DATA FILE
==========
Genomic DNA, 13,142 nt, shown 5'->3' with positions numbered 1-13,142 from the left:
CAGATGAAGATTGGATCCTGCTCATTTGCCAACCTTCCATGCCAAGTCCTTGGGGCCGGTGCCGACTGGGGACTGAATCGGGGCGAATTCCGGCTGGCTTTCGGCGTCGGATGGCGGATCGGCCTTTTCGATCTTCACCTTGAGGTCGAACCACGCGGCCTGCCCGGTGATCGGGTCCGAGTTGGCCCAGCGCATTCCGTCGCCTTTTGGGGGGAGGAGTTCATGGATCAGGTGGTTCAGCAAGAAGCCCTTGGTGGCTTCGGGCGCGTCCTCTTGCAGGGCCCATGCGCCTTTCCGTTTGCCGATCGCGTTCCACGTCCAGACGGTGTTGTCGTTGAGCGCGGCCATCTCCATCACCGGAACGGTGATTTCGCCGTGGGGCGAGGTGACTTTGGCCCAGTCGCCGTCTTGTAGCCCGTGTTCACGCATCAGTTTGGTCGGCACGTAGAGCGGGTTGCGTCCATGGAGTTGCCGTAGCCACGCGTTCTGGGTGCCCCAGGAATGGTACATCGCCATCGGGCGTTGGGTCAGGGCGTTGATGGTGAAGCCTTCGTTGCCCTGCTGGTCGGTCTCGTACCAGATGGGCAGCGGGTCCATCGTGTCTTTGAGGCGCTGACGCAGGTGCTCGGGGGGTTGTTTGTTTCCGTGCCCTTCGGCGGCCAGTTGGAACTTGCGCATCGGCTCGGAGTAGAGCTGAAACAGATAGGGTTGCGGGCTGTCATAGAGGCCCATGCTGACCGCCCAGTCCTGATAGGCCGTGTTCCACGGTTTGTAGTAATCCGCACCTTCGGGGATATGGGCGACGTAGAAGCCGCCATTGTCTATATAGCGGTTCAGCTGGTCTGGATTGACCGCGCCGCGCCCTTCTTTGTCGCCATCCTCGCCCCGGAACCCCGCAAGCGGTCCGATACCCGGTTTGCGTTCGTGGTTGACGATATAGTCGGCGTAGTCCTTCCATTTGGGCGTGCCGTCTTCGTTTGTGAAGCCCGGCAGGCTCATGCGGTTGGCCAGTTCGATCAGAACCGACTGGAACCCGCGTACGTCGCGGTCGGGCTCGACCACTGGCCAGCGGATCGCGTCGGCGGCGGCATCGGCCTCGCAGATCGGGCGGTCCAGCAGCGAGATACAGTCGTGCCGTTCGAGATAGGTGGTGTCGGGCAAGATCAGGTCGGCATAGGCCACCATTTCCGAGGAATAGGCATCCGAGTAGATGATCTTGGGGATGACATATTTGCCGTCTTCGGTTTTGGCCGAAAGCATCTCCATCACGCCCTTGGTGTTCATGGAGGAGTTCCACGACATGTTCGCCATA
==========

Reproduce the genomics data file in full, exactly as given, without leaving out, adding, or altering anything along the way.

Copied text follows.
Genomic DNA, 13,142 nt, shown 5'->3' with positions numbered 1-13,142 from the left:
CAGATGAAGATTGGATCCTGCTCATTTGCCAACCTTCCATGCCAAGTCCTTGGGGCCGGTGCCGACTGGGGACTGAATCGGGGCGAATTCCGGCTGGCTTTCGGCGTCGGATGGCGGATCGGCCTTTTCGATCTTCACCTTGAGGTCGAACCACGCGGCCTGCCCGGTGATCGGGTCCGAGTTGGCCCAGCGCATTCCGTCGCCTTTTGGGGGGAGGAGTTCATGGATCAGGTGGTTCAGCAAGAAGCCCTTGGTGGCTTCGGGCGCGTCCTCTTGCAGGGCCCATGCGCCTTTCCGTTTGCCGATCGCGTTCCACGTCCAGACGGTGTTGTCGTTGAGCGCGGCCATCTCCATCACCGGAACGGTGATTTCGCCGTGGGGCGAGGTGACTTTGGCCCAGTCGCCGTCTTGTAGCCCGTGTTCACGCATCAGTTTGGTCGGCACGTAGAGCGGGTTGCGTCCATGGAGTTGCCGTAGCCACGCGTTCTGGGTGCCCCAGGAATGGTACATCGCCATCGGGCGTTGGGTCAGGGCGTTGATGGTGAAGCCTTCGTTGCCCTGCTGGTCGGTCTCGTACCAGATGGGCAGCGGGTCCATCGTGTCTTTGAGGCGCTGACGCAGGTGCTCGGGGGGTTGTTTGTTTCCGTGCCCTTCGGCGGCCAGTTGGAACTTGCGCATCGGCTCGGAGTAGAGCTGAAACAGATAGGGTTGCGGGCTGTCATAGAGGCCCATGCTGACCGCCCAGTCCTGATAGGCCGTGTTCCACGGTTTGTAGTAATCCGCACCTTCGGGGATATGGGCGACGTAGAAGCCGCCATTGTCTATATAGCGGTTCAGCTGGTCTGGATTGACCGCGCCGCGCCCTTCTTTGTCGCCATCCTCGCCCCGGAACCCCGCAAGCGGTCCGATACCCGGTTTGCGTTCGTGGTTGACGATATAGTCGGCGTAGTCCTTCCATTTGGGCGTGCCGTCTTCGTTTGTGAAGCCCGGCAGGCTCATGCGGTTGGCCAGTTCGATCAGAACCGACTGGAACCCGCGTACGTCGCGGTCGGGCTCGACCACTGGCCAGCGGATCGCGTCGGCGGCGGCATCGGCCTCGCAGATCGGGCGGTCCAGCAGCGAGATACAGTCGTGCCGTTCGAGATAGGTGGTGTCGGGCAAGATCAGGTCGGCATAGGCCACCATTTCCGAGGAATAGGCATCCGAGTAGATGATCTTGGGGATGACATATTTGCCGTCTTCGGTTTTGGCCGAAAGCATCTCCATCACGCCCTTGGTGTTCATGGAGGAGTTCCACGACATGTTCGCCATA